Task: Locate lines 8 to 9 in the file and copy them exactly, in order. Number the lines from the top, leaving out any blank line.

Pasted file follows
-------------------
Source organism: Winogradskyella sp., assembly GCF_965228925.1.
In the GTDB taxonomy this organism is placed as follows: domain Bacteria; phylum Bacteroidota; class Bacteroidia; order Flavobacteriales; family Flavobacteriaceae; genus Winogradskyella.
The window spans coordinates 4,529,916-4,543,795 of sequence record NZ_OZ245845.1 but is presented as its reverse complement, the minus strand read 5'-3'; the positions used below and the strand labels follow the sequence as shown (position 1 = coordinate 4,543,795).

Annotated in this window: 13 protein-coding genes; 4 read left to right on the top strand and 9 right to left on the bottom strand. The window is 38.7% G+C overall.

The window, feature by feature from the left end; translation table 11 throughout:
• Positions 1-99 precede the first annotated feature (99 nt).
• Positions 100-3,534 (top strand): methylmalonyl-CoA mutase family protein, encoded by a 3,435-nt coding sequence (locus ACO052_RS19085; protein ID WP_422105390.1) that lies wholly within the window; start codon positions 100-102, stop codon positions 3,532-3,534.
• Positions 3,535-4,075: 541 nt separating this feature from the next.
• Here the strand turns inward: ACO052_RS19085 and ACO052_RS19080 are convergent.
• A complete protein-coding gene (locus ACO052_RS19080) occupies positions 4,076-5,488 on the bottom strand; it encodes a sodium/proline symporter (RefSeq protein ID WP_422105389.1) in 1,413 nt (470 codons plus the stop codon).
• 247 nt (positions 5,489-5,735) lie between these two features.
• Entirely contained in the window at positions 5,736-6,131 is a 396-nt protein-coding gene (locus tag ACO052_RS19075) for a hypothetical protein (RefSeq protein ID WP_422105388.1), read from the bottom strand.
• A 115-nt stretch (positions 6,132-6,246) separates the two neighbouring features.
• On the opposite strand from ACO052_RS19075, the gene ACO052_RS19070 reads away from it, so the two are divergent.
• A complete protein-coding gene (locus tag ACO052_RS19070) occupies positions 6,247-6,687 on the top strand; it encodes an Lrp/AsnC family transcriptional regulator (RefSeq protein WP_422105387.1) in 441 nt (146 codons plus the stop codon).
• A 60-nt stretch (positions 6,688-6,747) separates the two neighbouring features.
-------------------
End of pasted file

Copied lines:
• Positions 3,535-4,075: 541 nt separating this feature from the next.
• Here the strand turns inward: ACO052_RS19085 and ACO052_RS19080 are convergent.